In large measure, America enjoyed rapid economic and political development because it remained for two centuries unmolested by aggressive and violent great powers.
This extraordinary experience, which is unprecedented in history, might be expected to fill Americans with a deep sympathy for the poor and oppressed of the world. The truth, and it is a surprising one, is rather the opposite. Instead of embracing at the dawn of the new century the five billion poor human beings of our world -- and working carefully and deliberately to build strong relations with these suffering masses -- Americans appear to have chosen the model of the past. They have embraced colonialism and imperialism.
This might have been the natural course for many in history, but it is grossly inappropriate for the United States. These teeming masses, who cannot find hope, wish only to connect profitably to the booming world economy.
They wish only to remain reasonably unmolested by neighboring powers as well as by the voracious, merciless, and destructive great powers. They wish only to make this connection both stable and permanent, and on terms which are just and fair. They wish only to avoid violent confrontations, and decisions that lead to costly and destructive institutions and engagements. They wish only to achieve self-determination, and in so doing, raise their incomes.
These goals have so far been unattainable. The poor have failed largely because of their failure to defend their homes, their natural wealth, and their unity. They have been molested by foreign powers, and they have lost their dignity and independence. They have been divided and exploited.
Economic depression is the logical culmination of decades of dependence, humiliation, and violence. It cannot be a coincidence that Africa and the Middle East, both of which are by far the richest places on the planet in natural resources, also suffer from two rather glaring symptoms of economic depression -- capital flight which is incessant and foreign direct investment which is negligible. Their poverty and weakness ensure that their natural wealth is rapidly extracted, and on terms that excite the colonial power and humiliate the colonized.
Around the world, in the developed world as well as in the developing world, there is a reluctance, even a great reluctance, to examine and study our new world and to search for practical options and solutions. Dramatic and profound events are under way, yet there is no effort to understand and analyze the new world now forming. It is seen as threatening, and this is no doubt our most daunting obstacle.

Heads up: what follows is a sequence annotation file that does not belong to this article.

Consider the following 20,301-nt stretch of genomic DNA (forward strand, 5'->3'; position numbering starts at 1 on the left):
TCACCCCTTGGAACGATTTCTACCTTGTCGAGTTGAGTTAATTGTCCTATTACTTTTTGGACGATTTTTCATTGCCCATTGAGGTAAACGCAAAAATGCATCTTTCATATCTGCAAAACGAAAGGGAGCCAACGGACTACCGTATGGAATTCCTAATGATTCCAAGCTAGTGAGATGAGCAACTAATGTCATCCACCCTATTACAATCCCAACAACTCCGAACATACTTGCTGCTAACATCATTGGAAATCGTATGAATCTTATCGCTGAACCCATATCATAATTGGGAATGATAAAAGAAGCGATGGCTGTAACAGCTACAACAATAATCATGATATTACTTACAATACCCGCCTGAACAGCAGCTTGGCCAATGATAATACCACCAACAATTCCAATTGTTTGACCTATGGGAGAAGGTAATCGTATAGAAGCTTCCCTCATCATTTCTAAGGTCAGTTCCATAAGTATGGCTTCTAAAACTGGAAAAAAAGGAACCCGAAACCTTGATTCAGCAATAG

In the corridors of power in Washington, Paris, London and elsewhere -- as well as in the newsrooms of many of the world's largest media corporations -- we can witness an audacious but clearly desperate attempt to make the world conform to an image, a false and pleasing image that was long ago rejected by the world's people.
Immense power and wealth is rarely shared, and challenges are invariably given a hostile and even violent reception. This is certainly the main cause of war.
Our task is a formidable one, and one which is spurned by the very people whose avowed job is to educate the world. Instead, they refuse to confront and shatter the saboteurs of economic development -- ignorance and bigotry.
This may appear puzzling, but in fact it is not: examining the natural world and educating the billions of people of our new world is dangerous and fraught with risk. Education creates understanding and critical thinking, as well as pressure to rectify problems and bring efficiency and rationality to the world. This is unwanted by the powerful and wealthy.
Our response is analytical, simple, and unemotional. We recognize the urgent need to create a forum where the new world can be discussed, debated, and studied, though we also recognize that this analysis must be undertaken in a spirit of generosity and with unrivaled integrity.
This must be an international forum of government officials and ministers, of journalists and scholars, of corporations and businesses, where the powerful cannot dictate the terms of the debate, and where the poor and oppressed can express their views in their own voice and present their problems from their own perspective. Problems must be defined, and explored. Resolutions may be impossible, and we also accept the possibility that constructive debate and analysis may exacerbate tensions, and create yet more conflict.
Yet, this seems to be the perverse function of knowledge: anger grows and intensifies as the poor begin to appreciate the real nature of their problems. They then fight to correct them...
TVOTW - ICOPO